Acorn Squash: Roasted

Posted by James Collier on Dec 02, 2011
Filed: Side Dish
Tagged: seasonal eats winter squash

I know what you're thinking: "Do I eat this, or use it for a table decoration during the holidays?"

You eat it. Roasted, with a little butter, salt and pepper. That's all you need.

I first discovered the simplicity of this preparation while working for Community Food Bank. We had received a large shipment of produce--too much for the agencies that we served to take--so we set up a distribution at a local church. We lined the parking lot with tables, set up produce boxes, and handed everyone that came a paper bag to "shop" with. I stood by the acorn squash, and quickly noticed it wasn't a popular choice.

"There's plenty of squash--take all you want" I urged.

"Oh, no thanks. I wouldn't know what to do with it." I lost count of how many times I heard that.

Honestly, I wasn't sure myself, so I took a guess: cut it half, sprinkle salt and pepper over it, and throw it in the microwave until tender. "Top it with a little butter, and the kids will love it!" The reaction was positive, and we eventually ran out of squash (and everything else).

Feeling a little guilty, I picked up a couple squash that weekend to test the recipe. Turns out, it really is that simple. I've since adapted it for the oven, simply because I love the flavor of roasted veggies, but if you're putting together a quick weeknight dinner, the microwave is your best friend.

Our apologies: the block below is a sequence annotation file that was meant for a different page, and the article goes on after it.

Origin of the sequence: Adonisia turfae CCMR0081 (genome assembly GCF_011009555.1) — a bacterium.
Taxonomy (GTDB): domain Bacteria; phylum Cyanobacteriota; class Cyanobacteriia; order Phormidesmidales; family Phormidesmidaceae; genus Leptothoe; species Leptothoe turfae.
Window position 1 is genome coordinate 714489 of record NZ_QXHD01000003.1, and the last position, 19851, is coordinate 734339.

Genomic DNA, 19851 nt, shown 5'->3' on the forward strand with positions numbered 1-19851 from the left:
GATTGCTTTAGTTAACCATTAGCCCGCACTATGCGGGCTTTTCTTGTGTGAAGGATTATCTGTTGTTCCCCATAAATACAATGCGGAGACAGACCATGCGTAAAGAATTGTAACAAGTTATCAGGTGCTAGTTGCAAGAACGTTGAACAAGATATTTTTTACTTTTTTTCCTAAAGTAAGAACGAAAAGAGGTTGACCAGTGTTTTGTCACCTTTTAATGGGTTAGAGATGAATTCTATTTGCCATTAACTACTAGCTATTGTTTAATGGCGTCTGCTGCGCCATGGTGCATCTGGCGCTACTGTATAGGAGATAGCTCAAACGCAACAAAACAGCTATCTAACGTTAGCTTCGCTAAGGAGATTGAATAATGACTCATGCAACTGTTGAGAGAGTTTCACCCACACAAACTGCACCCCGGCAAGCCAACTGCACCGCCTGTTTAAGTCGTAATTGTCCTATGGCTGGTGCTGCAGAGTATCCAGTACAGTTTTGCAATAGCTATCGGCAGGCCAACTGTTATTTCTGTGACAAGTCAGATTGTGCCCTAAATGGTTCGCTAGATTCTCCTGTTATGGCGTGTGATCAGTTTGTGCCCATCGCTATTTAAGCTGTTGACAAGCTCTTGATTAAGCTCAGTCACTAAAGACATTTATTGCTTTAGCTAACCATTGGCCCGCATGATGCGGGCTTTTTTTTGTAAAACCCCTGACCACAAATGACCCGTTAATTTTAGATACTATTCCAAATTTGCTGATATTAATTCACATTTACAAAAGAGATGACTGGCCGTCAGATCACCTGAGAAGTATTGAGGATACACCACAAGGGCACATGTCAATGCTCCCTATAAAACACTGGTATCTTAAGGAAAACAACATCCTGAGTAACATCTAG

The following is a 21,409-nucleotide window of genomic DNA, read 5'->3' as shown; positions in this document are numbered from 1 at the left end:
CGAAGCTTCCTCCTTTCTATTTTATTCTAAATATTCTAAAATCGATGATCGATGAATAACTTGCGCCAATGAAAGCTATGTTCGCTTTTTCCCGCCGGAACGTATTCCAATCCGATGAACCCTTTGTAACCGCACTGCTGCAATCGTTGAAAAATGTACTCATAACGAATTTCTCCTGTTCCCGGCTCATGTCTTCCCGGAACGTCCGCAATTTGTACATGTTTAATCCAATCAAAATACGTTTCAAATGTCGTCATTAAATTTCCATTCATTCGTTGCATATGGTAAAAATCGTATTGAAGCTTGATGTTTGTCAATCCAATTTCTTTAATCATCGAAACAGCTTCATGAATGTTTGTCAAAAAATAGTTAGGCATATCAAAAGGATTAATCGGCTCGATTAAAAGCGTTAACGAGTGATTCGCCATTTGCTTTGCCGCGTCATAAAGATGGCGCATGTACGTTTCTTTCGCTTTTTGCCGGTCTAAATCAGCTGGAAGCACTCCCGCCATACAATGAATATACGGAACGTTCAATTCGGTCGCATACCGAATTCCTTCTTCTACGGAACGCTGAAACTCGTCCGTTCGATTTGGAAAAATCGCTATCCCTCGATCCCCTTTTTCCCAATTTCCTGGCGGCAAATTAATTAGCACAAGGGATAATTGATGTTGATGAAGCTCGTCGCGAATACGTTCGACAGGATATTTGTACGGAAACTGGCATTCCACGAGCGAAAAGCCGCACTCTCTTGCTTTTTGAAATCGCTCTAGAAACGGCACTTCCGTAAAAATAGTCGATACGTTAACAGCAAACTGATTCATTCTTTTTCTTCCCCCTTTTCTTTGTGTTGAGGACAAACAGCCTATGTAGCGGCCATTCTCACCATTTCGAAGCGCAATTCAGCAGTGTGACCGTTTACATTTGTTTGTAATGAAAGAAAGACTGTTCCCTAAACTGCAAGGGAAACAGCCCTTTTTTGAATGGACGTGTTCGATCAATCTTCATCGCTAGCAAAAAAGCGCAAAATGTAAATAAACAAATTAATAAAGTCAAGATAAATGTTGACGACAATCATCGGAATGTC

Roasted Acorn Squash

Serves 4

Ingredients

  • 2-3 acorn squash (the smaller they are, the less time to cook and the more tender they'll be)
  • 2 Tbsps. olive oil
  • 2 tsps. sea salt
  • 2 tsps. fresh ground black pepper
  • 1 Tbsp. butter

Instructions

Preheat oven to 400F. Cut each squash in half, from point to stem, and scoop out the seeds. Place cut side down in a baking pan and drizzle with olive oil; flip so that the inside is facing up, drizzle with the remaining olive oil, and sprinkle with salt and pepper.

Small squash can cook in as little as 20 minutes; larger squash may need as long as 45. Test the squash with a fork--when the meat pulls away from the outer shell with ease, it's done. It will have a texture similar to that of a sweet potato.

Serve the squash in halves, each topped with a little butter, or scoop the squash into a bowl for serving.